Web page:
ANTC68: Deconstructing Epidemics Lecture 5: Influenza Influenza  Infectious disease of birds and mammals  RNA virus: family Orthomyxoviridae, 5 general: o Influenzavirus A o Influenzavirus B o Influenzavirus C o Isavirus o Thogotovirus  Chills, fever, sore throat, muscle pains, headache, coughing, weakness; NB: contagious before symptoms  Death often due to associated bacterial infections (pneumonia), hemorrhage and edema of lungs  Airborne or via animal droppings Worldwide Mortality due to Infectious Diseases (Lancet 2010, Lozano et al. 2012) 1. Lower respiratory infections (mostly bacterial pneumonia, flu) : 2.8 million 2. Neonatal disorders : 2.2 million 3. HIV/AIDS : 1.5 million 4. Diarrheal (GI) infections: 1.4 million 5. Tuberculosis : 1.2 million 6. Malaria : 1.17 million Well Known Historical Pandemics  First pandemic 1510; traveled from Africa and spread across Europe 1556-60  "Asiatic Flu", 1889–1890: first reported in May of 1889 in Uzbekistan, spread quickly westward; North America by 1889, S. America, India, Australia by 1890; caused by the H2N8 type of flu virus, very high mortality rate  "Spanish flu", 1918–1919. First identified early in March 1918 in US troops in Kansas. By October 1918, it had spread to become a world-wide pandemic on all continents, eventually infecting 2.5 to 5% of the human population and 20% or more of the world population suffering from the disease to some extent. Especially deadly and virulent, it ended quickly within 18 months. In six months, 25 million were dead; estimates up to 100 million dead by the end.  "Asian Flu", 1957–58. An H2N2 virus first identified in China, late Feb. 1957, then spread to N. America by June 1957; caused more than 1 million deaths  "Hong Kong Flu", 1968–69. An H3N2 virus first detected in Hong Kong, then spread to North America, causing more than 500,000 deaths globally - influenza A (H3N2) viruses still circulate today… The “Spanish Flu” (1918-19)  Influenza A, H1N1 virus subtype (avian origin)  2-20% mortality rate (most flu: around 0.1%); afflicted almost 1/3 of world  Estimated global mortality of 50 to 100 million – but note: distribution of mortality (India, Asia, “Third World”)  Canada: 1 in 6 afflicted, killing 50,000 from 1918-19  Most deaths: bacterial pneumonia, or hemorrhage and edema of lungs  Most victims were young/middle adults, not the usual older adults and infants (more than half aged 20-40 yrs) Graph  Solid line is that of the US shows a W pattern  Pattern of mortality is a U-shape  Higher # of death between 18-35 (shows the W shape)  They are dying of secondary illnesses Societal Responses to 1918 Pandemic Historical “Siting”  Europe, North America: WW1: soldiers, poor nutrition, troop movement, ineffective medical interventions, lack of medical professionals and support stuff (and even resources) – which were diverted to the war effort, etc…. (war and disease)  Asia and Africa: resource-poor colonial governments, poverty, poor infrastructure and sanitation; clear SES-link (esp. India)  Increased urbanization, with crowded inner cities developing (more people; esp. young adults move) o Sea travel, railroads, increased global trade of goods  “A network of economic and political relationships, with Europe at its center, had connected all the continents; World War I was simply another stage in an accelerating time of materials and people moving to and from Europe and elsewhere” (Hays 2005: 389) America’s Forgotten Pandemic (Crosby 1976) Cause and Source of 1918 Pandemic?  2005: CDC reconstructed virus from mummified remains of American victims buried in permafrost  Virus lead to H5N1 (mutation of swine flu) Quiz 1: Societal/government responses to the 1918 flu pandemic did not generally include: a) Cancellation of public events b) Quarantining of sick individuals c) Mass burials of mostly elderly adults d) Occasional closures of schools and theatres Indonesia, Avian Flu and Flu Control  225 (237) million ppl living in archipelago of 13,000 + islands  Largest pop. of 125 million live on Java, which is only 7% of the country’s landmass and 1/3 size of Germany (940 ppl/km2)  Causes: Geographic, logistical, socioeconomic and political challenges o Geographical: 13 00 islands, majority of people living on small land mass (high pop density) o 237 million people live on this island  H5N1 has killed over 50 percent of confirmed cases of infection  Virulence of H5N1 compared to 1918 flu pandemic? Industrial Farming  Chicken are bred to die  This type of farming to keep up with the demand  We eat the most amount of meat  Repercussion is the illness  Corporation owned Human-Animal Interactions  Particularly domesticated ones is quite common in part of the world  Increases the spread of illness (H1N1; swine flu  Animals can spread disease to us or vice versa --> constant contact with each other Food, Culture, Blame and the “Other”  Behavioural and cultural practices associated with illnesses  Drink bird blood for example about part of cultural practice  Can cause an illness  Blames cutlural behaviour led them to acquire this disease (not the actual cause, but society puts the blame a certain groups of people for why that epidemic started in the world Global Distribution of Cases H5N1 Bird Flu Cases Indonesia September 2005 Indonesia and Avian Flu  60% of households (30 million homes) have domesticated chickens and/or ducks/quail in backyards – extra income (flexible capital) plus food source (“free-range” chickens)  Chickens often handled as pets, living in households (kitchen)  Effectiveness of culling and vaccination?  GOVT: decentralized rule after many years of strong central governance; democratization of local level politics gives lot of power to local authorities (key to coordination of flu control)  Wet markets for free-range poultry; hygiene issues  Egg production industry less monitored than broiler industry  Note: manure collection and hygiene, bird illnesses, consumption  manure collection of chicken droppings  bird illnesses tend to spread when one chicken is sick and it spreads the virus Commercial Poultry Farming  Multi-nodal commodity chain: Figure 1 – commodity chain analysis to ID stakeholders and their different (economic) motivations and responses to gov’t directives  Importance of poultry distributor  Risky: 5-10% birds lost to illness, esp. during climate transitions (Oct/Nov – dry to rainy; May/June – rainy to dry), which coincided with peak months of avian flu Local Understanding (laypeople and poultry workers)  Birds’ susceptibility to sickness: perceptions differ b/w backyard (free-range) and commercial (broiler) farmers; though agreed: wild birds not the source of flu  Human susceptibility: thought butchers in wet market and poultry farm workers would be most at risk (“weather vanes”); fact that none got it led to belief that the risk of disease to humans was exaggerated (disease of birds only); doubted the disease existed in humans  Area of agreement: perception that pig farmers - non-Muslims - are most likely the source of new disease Response to Reports of Flu (2006)  Lots of media coverage (local/national), but little behavioural change for those raising chickens at home  Perception by commercial poultry farmers? o overhyped event possible was a conspiracy theory o conspiracy theory: trying to destabilize poultry industry saying Indonesian chicken was not great  Consumer changes, re: purchasing & cooking habits  Cultural context (other risks): concerns over earthquakes, tsunami, dengue fever; economic challenges: price of gas, rice (increased cost of living) Publi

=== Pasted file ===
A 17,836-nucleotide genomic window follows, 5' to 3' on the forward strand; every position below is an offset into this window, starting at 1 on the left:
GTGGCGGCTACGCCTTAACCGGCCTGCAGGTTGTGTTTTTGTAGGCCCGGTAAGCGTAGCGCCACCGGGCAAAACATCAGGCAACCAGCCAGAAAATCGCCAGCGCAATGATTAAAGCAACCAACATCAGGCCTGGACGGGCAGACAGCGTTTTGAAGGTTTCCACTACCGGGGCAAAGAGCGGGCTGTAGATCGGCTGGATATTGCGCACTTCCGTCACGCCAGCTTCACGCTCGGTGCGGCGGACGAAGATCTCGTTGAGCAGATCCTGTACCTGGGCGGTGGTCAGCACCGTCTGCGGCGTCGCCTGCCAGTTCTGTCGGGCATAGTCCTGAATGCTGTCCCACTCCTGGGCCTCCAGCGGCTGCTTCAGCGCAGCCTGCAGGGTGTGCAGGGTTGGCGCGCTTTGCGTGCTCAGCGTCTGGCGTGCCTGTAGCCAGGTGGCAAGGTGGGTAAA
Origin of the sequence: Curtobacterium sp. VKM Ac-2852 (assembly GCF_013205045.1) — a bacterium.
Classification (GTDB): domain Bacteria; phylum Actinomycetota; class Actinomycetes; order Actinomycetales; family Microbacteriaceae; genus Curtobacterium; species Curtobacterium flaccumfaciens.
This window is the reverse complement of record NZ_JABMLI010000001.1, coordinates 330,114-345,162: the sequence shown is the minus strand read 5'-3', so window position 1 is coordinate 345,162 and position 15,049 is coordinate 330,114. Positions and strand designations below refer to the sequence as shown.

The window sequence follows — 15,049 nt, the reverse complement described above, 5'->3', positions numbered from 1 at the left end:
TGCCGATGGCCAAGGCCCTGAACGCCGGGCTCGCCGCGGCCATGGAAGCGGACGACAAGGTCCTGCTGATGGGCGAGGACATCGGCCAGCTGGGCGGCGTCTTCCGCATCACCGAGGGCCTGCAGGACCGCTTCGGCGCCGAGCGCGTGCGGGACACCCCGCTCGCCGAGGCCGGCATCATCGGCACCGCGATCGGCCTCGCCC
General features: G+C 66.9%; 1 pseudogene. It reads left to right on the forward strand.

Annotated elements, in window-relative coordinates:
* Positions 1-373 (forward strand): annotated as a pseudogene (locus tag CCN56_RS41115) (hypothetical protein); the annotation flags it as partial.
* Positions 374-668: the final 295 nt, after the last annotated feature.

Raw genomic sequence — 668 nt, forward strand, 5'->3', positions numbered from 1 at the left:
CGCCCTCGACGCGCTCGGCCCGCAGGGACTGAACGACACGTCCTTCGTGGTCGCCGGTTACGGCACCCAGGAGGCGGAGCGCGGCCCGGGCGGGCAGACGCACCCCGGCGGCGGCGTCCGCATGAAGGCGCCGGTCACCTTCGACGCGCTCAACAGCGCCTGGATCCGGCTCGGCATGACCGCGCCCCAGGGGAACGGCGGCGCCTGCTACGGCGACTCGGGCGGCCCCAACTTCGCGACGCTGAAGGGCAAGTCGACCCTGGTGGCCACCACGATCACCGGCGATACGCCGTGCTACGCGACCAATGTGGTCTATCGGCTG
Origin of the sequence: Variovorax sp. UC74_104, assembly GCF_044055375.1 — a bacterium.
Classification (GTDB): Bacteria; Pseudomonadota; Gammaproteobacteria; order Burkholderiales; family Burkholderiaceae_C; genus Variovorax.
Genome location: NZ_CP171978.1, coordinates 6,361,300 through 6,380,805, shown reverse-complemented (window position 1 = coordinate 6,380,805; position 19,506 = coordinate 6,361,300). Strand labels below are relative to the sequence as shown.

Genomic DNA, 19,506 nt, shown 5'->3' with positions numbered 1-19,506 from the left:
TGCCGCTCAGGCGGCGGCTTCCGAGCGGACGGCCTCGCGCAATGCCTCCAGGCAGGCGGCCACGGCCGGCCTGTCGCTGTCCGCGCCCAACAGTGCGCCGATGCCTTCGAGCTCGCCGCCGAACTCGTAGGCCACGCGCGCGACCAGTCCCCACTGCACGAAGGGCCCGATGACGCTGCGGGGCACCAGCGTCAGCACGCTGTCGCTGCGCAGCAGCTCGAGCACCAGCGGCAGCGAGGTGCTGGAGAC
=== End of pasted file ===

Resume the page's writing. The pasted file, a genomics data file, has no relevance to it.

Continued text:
More Less

Related notes for ANTC68H3

Log In


Don't have an account?

Join OneClass

Access over 10 million pages of study
documents for 1.3 million courses.

Sign up

Join to view


By registering, I agree to the Terms and Privacy Policies
Already have an account?
Just a few more details

So we can recommend you notes for your school.

Reset Password

Please enter below the email address you registered with and we will send you a link to reset your password.

Add your courses

Get notes from the top students in your class.